Introduction: Incitement to
Genocide in Rwanda
An International Criminal Tribunal for Rwanda (ICTR) indictment alleged that, in April 1994, Kalimanzira went to the “Jaguar” roadblock in Butare Prefecture, where Tutsis were being stopped and murdered, and handed a rifle to Marcel Ntirusekanwa in the presence of several others who were also manning the roadblock. Upon providing the rifle, he told everyone present that “the gun was to be used to kill Tutsis”. Based on this, Kalimanzira was charged with direct and public incitement to commit genocide.
Callixte Kalimanzira was convicted at the International Criminal Tribunal for Rwanda (ICTR) of, inter alia, direct and public incitement to commit genocide for giving a speech at a checkpoint urging militia to kill civilian Tutsis. But this was overturned on appeal because the speech was not found to be sufficiently “public”.
i.e., given the context, whether the persons for whom the message was intended immediately grasped the implication thereof.
i.e., to a number of individuals in a public place or to members of the general public at large by such means as the mass media.
i.e., constituted incitement (based on considering the speech’s purpose, text, context and relationship between the speaker and subject).
i.e., double-layer – intent to provoke another to commit genocide and intent that genocide be committed.
In 2009, the ICTR found the incitement was ‘public’ i.e., it took place in a public place (a communal road) to a group of persons.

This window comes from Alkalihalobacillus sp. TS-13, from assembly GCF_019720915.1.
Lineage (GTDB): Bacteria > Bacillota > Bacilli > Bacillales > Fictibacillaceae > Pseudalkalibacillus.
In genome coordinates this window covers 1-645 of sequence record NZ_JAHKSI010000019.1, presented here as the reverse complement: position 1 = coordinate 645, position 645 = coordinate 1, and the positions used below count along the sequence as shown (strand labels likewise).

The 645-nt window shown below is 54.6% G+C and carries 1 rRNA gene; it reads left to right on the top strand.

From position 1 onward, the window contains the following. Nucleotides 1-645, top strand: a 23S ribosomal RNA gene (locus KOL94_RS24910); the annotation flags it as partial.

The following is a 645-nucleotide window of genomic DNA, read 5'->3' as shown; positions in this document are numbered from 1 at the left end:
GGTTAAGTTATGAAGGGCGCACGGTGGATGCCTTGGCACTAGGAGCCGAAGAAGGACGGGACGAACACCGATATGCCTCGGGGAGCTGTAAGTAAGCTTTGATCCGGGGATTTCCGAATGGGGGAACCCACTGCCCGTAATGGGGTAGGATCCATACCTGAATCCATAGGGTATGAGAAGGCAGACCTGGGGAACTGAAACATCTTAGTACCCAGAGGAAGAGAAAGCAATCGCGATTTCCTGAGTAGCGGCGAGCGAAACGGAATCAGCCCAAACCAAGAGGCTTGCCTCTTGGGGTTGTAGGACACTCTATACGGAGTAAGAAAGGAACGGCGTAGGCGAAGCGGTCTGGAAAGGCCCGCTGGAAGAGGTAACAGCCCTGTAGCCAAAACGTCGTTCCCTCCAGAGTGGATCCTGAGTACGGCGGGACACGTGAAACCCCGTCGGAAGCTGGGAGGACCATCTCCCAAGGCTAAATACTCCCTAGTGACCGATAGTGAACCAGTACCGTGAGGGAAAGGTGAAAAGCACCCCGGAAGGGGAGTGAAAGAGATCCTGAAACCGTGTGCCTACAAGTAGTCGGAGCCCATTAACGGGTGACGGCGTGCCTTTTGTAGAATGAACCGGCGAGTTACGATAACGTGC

“The Chamber therefore finds that sometime in mid to late April 1994, Kalimanzira stopped at the Jaguar roadblock and handed a rifle to Marcel Ntirusekanwa in the presence of several others who were also manning the roadblock. Upon giving the rifle, he told everyone present that the gun was to be used to kill Tutsis…The rifle was not intended to be distributed to Marcel in particular or to be used by him only; the gun and the instructions were disseminated to the group. The incitement to kill Tutsis was clear, direct, and in a public place, to an indeterminate group of persons.”
In 2010, just one year later, the Appeals Chamber surprisingly overturned the conviction finding that the roadblock was not “public.” This was so even if previous jurisprudence had suggested that a public road was a “public” place, that a potentially large “number of persons” were at the location, and that the speech was on behalf of the government – it was not a “private” discussion.